“Free” for whom?

February 1, 2016

Labour has unveiled what’s being called a ‘free” tertiary education plan.

“Free” for whom?

I was one of those who supposedly had a “free” tertiary education. There were far fewer students per taxpayer then but people on modest incomes were paying 60% (or was it 66%?) in tax.

The taxpayer already covers 70% of the cost of study. Labour’s policy would save those students who benefit in the short term but they and all other taxpayers would pay more in the long term.

Labour’s supposed constituency of lower skilled workers won’t be enthusiastic about paying more so the children of better-off families can save a bit on their education whether or not what they study is what the country needs.

New Zealand does have a skills shortage in some areas but this policy doesn’t target those shortages, it’s across the board.

Everyone, including those working hard to pay off loans already incurred will be paying more tax to further subsidise the education of people who won’t necessarily be trained in skills we need and some of those who are won’t necessarily stay in New Zealand once qualified.

There are national-good benefits for a better educated population which is why the taxpayer is already very generous in its support of tertiary education.

And the national-good is not an argument for being even more generous, especially when this policy would increase the quantity of students while doing nothing to improve the quality of the education they get.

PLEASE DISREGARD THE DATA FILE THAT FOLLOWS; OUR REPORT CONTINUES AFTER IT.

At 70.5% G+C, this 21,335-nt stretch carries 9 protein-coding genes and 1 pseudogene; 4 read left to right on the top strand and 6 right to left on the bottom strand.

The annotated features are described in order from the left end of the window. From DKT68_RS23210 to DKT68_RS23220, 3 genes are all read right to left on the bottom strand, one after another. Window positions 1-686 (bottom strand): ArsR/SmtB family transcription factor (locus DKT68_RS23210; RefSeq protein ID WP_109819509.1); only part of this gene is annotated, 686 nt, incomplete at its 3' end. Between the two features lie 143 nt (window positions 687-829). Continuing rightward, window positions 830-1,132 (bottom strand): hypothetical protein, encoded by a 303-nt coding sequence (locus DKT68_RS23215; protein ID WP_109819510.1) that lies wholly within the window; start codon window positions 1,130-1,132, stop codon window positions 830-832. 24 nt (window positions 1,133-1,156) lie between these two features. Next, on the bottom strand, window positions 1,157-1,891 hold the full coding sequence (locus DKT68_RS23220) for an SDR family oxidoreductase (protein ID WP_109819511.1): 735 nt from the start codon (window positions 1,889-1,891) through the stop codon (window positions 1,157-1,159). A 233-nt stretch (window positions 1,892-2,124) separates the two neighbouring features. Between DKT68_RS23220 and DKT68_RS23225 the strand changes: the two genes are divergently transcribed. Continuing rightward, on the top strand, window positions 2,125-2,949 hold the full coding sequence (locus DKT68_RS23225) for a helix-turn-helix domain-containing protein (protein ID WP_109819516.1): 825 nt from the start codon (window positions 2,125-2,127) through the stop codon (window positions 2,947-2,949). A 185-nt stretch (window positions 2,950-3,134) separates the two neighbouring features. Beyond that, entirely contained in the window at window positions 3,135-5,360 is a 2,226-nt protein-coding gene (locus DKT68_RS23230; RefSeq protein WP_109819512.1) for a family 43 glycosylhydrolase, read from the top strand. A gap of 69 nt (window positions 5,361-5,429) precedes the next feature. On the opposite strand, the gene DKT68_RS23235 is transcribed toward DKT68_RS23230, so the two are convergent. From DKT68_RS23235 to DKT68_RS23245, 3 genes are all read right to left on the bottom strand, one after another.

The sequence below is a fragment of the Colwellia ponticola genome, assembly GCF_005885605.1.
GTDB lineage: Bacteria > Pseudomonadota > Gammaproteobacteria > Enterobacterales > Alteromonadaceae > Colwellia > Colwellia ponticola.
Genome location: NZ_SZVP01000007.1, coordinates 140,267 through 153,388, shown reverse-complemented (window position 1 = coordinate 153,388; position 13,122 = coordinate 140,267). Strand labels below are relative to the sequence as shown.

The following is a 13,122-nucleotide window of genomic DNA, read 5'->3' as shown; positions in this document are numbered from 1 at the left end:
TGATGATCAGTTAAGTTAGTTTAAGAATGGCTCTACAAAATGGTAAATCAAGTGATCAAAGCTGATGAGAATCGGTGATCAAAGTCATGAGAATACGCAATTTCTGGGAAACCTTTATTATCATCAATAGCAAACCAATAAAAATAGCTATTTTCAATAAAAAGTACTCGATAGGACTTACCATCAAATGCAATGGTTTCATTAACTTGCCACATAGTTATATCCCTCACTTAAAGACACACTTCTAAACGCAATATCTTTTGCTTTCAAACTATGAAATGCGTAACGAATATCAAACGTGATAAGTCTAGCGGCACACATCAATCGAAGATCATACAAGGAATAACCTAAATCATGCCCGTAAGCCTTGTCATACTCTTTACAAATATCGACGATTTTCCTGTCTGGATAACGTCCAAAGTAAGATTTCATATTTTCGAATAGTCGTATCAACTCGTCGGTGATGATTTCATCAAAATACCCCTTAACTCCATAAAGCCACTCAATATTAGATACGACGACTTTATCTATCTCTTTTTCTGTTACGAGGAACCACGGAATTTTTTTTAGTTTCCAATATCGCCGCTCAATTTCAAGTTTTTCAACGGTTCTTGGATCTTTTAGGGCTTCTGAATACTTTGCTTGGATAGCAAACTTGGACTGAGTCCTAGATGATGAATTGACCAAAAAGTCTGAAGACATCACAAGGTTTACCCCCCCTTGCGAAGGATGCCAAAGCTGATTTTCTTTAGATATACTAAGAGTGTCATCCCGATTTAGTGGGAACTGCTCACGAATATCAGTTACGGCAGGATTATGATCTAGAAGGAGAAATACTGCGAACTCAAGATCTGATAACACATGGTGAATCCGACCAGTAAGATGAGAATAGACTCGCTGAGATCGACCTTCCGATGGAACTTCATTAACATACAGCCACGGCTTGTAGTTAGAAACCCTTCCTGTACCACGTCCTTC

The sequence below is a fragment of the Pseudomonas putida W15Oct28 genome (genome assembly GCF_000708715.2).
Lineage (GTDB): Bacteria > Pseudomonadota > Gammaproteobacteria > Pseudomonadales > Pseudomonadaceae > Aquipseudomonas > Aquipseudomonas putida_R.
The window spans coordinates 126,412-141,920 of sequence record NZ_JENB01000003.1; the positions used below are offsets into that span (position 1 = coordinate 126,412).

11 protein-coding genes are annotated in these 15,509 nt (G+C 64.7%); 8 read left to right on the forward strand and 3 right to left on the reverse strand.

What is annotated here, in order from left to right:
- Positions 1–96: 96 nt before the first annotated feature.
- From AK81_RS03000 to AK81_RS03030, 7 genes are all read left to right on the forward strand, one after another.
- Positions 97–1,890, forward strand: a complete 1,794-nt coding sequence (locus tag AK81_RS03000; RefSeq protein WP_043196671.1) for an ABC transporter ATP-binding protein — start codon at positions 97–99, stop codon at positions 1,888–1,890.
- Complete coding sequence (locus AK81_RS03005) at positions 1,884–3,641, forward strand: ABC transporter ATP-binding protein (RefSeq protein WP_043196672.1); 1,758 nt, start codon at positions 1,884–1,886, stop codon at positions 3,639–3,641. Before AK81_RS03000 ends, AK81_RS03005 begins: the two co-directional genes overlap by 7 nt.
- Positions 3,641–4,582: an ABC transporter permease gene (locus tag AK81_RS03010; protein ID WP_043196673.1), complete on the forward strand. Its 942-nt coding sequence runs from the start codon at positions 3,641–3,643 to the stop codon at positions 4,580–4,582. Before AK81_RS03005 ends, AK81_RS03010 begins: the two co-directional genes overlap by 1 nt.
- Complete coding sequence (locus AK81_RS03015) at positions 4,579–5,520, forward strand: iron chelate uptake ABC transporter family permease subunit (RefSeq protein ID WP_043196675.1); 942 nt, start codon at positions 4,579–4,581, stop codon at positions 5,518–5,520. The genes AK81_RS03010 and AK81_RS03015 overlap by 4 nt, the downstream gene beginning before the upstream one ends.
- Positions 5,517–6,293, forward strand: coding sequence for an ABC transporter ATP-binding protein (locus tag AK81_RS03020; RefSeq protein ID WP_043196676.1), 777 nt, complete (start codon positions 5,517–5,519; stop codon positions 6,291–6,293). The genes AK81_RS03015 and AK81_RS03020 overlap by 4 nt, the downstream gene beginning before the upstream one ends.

If there is money to spare  it would be better to be targeted where it will do most good, for example an extension of the existing funding for writing-off student loans for vets, doctors, nurses and others who work in hard-to-staff regions.

But the greatest need in New Zealand is the long-tail of underachievers who fail long before they get near any higher education.

P.S.

Labour hasn’t put much effort in to winning the Invercargill seat in recent years. This policy will help the incumbent MP, National’s Sarah Dowie, retain her seat by doing away with the advantage the Southland Institute of technology has in attracting students with its zero-fees policy.


SIT beats Oxford & Cambridge

December 15, 2009

Southland Institute of Technology has top spot on the list of most popular education downloads on iTunes.

The institute’s Intensive English series has spent the past three weeks atop a list of content offered through iTunes University, a free education area within the Apple iTunes online music and video store.

SIT is the first organisation outside the United States or United Kingdom to occupy the No1 spot, from a stable of more than 300 education providers worldwide.

Internationally renowned universities Cambridge and Oxford in the UK and Stanford, Texas A&M, MIT and UCLA in the US are some of the bigger names in SIT’s cyber shadow.

I wonder how the students cope with the New Zealand accent and if they learn to roll their Rs?


Youthful ideals meet father’s logic